Belgium - Plutonium Investigation n°9

September 1998                                 Editorial

Democracy or Pluto's Kingdom?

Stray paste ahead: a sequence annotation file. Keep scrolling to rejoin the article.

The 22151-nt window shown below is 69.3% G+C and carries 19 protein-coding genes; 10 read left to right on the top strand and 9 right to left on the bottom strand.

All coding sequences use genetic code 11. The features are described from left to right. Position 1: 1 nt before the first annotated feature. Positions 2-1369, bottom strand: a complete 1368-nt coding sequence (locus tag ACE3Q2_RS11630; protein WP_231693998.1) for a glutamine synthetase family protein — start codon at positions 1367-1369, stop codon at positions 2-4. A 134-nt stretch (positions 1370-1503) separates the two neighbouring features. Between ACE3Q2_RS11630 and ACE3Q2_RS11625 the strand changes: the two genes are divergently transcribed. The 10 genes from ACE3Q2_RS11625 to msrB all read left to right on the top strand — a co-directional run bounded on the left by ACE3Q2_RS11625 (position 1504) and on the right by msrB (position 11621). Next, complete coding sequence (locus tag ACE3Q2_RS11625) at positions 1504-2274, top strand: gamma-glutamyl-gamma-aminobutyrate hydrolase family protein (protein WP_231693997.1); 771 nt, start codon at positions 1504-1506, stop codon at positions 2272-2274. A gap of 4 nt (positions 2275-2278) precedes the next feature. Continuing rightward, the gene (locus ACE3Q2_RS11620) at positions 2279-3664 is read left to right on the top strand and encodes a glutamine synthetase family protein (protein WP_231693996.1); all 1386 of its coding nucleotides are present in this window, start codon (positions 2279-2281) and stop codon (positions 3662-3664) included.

The presentation was a complete disaster. As everybody who assisted that session of the Economic Affairs Committee at the Belgian Parliament five years ago, when Electrabel and Synatom top managers gave evidence on the plutonium strategy of the industry, will remember. In fact, the speeches of the cream of the Belgian nuclear establishment had been prepared by the Public Relations Departments of the respective companies on the basis of transparencies (not transparency), but, unfortunately, there was no overhead projector to use them. Tough luck, the bosses were lost, they stammered, perspired, were yelled at and stormed out. While this kind of misfortune can happen - and does happen - to anyone of us doing presentations in public, the scene in the Belgian Parliament was highly symbolic of an unhealthy but common phenomenon: the representatives of the nuclear industry are not used to putting their decision making up for public scrutiny. While any other public and private budget line is subject to intense wheeling and dealing to avoid the usual cut, the nuclear industry spends dozens of billions of dollars without ever having to justify much. And certainly even less so in public. Over the last five years the Belgian industry has demonstrated once more its lack of respect of parliamentary decisions. While the December 1993 resolution was based on a democratic process, the industry has not since done its homework. Instead of carrying out the resolution to letter and spirit of the law - and confront the parliament with a well tuned new back-end strategy - the lobby most obviously has and is trying to cut short any attempt to organise a real debate at the House of Representatives. Parliamentarians where are you?

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